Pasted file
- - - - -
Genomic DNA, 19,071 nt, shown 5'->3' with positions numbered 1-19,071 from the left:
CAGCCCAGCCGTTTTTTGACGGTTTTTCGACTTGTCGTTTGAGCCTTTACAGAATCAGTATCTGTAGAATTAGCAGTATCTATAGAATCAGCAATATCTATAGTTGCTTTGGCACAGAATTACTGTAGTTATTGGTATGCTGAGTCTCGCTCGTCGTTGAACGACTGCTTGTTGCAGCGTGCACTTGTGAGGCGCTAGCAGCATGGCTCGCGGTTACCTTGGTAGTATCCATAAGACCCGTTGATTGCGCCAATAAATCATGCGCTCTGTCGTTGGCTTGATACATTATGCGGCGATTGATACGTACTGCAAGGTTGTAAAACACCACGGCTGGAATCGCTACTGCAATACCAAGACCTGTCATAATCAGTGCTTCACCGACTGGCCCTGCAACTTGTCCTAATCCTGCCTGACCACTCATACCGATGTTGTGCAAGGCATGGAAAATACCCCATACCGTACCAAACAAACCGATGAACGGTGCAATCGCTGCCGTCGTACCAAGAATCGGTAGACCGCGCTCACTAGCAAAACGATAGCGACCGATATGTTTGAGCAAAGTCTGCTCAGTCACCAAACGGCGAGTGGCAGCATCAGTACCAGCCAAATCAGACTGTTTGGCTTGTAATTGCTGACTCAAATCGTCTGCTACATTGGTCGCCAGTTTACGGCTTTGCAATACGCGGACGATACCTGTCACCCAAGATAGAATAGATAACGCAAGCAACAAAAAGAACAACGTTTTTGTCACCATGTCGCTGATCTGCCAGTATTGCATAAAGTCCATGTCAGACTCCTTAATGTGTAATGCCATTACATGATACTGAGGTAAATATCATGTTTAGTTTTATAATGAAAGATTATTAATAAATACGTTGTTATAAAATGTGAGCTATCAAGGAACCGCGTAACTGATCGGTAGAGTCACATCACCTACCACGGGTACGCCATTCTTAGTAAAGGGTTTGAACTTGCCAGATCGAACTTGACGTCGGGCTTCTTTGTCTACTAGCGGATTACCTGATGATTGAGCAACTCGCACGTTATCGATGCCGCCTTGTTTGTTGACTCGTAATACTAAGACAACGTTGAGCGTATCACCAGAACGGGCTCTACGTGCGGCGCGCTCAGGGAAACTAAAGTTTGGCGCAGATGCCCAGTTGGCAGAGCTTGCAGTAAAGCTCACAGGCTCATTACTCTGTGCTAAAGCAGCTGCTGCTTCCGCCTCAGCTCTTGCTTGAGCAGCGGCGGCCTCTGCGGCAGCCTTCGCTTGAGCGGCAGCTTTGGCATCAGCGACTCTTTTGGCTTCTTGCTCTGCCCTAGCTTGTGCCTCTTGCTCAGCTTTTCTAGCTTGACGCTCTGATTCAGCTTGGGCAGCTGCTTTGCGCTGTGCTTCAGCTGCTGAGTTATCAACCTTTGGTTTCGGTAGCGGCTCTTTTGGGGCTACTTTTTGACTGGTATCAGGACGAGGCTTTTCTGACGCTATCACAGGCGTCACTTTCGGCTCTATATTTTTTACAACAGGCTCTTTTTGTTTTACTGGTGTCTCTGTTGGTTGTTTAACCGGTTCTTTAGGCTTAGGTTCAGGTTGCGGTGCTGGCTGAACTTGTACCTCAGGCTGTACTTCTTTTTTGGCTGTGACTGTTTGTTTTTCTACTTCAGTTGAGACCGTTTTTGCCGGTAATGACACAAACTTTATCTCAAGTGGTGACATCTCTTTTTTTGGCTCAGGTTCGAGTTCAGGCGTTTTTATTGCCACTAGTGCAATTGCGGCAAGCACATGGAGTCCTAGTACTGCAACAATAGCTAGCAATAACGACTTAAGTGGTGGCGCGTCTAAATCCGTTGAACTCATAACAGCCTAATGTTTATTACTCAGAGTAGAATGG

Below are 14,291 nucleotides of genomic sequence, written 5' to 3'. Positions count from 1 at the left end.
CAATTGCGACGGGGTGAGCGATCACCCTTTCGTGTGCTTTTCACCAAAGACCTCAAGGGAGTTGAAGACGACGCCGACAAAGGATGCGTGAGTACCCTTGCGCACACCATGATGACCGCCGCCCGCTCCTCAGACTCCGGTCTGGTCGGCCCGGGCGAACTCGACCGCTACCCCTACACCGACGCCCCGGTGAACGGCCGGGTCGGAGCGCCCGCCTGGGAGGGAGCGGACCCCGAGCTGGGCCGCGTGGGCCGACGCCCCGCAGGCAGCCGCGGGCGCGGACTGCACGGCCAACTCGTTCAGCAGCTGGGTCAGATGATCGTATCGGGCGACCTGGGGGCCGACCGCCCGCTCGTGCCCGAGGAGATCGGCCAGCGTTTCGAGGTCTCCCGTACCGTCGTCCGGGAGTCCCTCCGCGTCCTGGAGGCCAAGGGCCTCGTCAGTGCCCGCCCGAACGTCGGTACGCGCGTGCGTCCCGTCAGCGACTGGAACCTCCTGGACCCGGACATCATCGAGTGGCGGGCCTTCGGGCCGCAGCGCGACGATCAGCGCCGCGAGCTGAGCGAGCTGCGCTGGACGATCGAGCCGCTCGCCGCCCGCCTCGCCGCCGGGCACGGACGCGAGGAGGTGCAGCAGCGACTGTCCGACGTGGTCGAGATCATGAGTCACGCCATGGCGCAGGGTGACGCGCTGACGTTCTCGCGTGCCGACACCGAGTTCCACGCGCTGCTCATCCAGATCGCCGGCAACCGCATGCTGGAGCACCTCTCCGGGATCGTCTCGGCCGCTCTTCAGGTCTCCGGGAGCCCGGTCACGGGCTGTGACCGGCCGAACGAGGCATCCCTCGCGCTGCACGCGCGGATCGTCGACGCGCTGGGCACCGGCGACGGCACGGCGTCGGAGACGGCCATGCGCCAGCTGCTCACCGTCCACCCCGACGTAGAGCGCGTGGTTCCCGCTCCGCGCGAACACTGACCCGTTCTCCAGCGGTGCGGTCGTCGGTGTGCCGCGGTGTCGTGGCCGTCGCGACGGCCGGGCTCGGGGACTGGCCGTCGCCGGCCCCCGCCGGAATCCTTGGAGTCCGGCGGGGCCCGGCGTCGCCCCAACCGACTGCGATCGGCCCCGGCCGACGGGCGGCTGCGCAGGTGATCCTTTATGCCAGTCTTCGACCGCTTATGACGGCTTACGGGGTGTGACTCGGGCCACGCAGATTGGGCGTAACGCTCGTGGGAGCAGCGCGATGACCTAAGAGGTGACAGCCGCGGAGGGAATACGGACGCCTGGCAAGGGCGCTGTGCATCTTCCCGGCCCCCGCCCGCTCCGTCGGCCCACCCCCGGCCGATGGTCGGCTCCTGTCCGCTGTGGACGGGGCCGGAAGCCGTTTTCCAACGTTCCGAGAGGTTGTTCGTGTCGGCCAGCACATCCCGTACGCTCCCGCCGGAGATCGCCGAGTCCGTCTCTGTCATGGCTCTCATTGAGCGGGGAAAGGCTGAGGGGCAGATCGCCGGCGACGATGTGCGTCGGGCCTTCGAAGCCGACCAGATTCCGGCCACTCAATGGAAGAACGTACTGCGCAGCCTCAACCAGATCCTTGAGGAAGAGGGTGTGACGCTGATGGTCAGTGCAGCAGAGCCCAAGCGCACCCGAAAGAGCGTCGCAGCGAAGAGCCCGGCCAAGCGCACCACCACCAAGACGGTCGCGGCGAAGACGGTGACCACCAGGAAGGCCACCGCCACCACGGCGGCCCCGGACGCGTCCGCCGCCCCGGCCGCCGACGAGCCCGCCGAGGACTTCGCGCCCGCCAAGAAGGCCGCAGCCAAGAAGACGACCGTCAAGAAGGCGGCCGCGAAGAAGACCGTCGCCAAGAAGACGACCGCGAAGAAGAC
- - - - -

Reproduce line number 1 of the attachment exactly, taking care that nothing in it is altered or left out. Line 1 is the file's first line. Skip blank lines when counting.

Genomic DNA, 19,071 nt, shown 5'->3' with positions numbered 1-19,071 from the left: